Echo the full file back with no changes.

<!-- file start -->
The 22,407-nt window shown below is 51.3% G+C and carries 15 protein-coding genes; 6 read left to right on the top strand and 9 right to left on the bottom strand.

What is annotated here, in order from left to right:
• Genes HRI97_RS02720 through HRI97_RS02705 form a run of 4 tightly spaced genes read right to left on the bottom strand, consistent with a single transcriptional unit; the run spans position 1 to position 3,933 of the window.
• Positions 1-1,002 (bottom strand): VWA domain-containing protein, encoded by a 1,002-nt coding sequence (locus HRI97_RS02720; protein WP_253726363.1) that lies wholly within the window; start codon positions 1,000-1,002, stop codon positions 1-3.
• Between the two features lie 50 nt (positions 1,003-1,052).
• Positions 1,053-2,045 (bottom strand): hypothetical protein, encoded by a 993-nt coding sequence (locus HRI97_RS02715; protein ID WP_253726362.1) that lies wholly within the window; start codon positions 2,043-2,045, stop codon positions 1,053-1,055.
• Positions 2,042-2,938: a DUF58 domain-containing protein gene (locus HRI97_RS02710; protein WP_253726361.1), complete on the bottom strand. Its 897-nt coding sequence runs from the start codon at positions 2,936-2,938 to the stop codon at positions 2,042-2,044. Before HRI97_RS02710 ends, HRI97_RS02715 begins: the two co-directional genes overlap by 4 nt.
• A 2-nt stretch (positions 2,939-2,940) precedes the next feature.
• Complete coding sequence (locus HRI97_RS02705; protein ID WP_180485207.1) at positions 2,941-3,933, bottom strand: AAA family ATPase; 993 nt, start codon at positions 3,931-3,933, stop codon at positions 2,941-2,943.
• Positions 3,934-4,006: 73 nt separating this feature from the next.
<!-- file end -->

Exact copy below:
The 22,407-nt window shown below is 51.3% G+C and carries 15 protein-coding genes; 6 read left to right on the top strand and 9 right to left on the bottom strand.

What is annotated here, in order from left to right:
• Genes HRI97_RS02720 through HRI97_RS02705 form a run of 4 tightly spaced genes read right to left on the bottom strand, consistent with a single transcriptional unit; the run spans position 1 to position 3,933 of the window.
• Positions 1-1,002 (bottom strand): VWA domain-containing protein, encoded by a 1,002-nt coding sequence (locus HRI97_RS02720; protein WP_253726363.1) that lies wholly within the window; start codon positions 1,000-1,002, stop codon positions 1-3.
• Between the two features lie 50 nt (positions 1,003-1,052).
• Positions 1,053-2,045 (bottom strand): hypothetical protein, encoded by a 993-nt coding sequence (locus HRI97_RS02715; protein ID WP_253726362.1) that lies wholly within the window; start codon positions 2,043-2,045, stop codon positions 1,053-1,055.
• Positions 2,042-2,938: a DUF58 domain-containing protein gene (locus HRI97_RS02710; protein WP_253726361.1), complete on the bottom strand. Its 897-nt coding sequence runs from the start codon at positions 2,936-2,938 to the stop codon at positions 2,042-2,044. Before HRI97_RS02710 ends, HRI97_RS02715 begins: the two co-directional genes overlap by 4 nt.
• A 2-nt stretch (positions 2,939-2,940) precedes the next feature.
• Complete coding sequence (locus HRI97_RS02705; protein ID WP_180485207.1) at positions 2,941-3,933, bottom strand: AAA family ATPase; 993 nt, start codon at positions 3,931-3,933, stop codon at positions 2,941-2,943.
• Positions 3,934-4,006: 73 nt separating this feature from the next.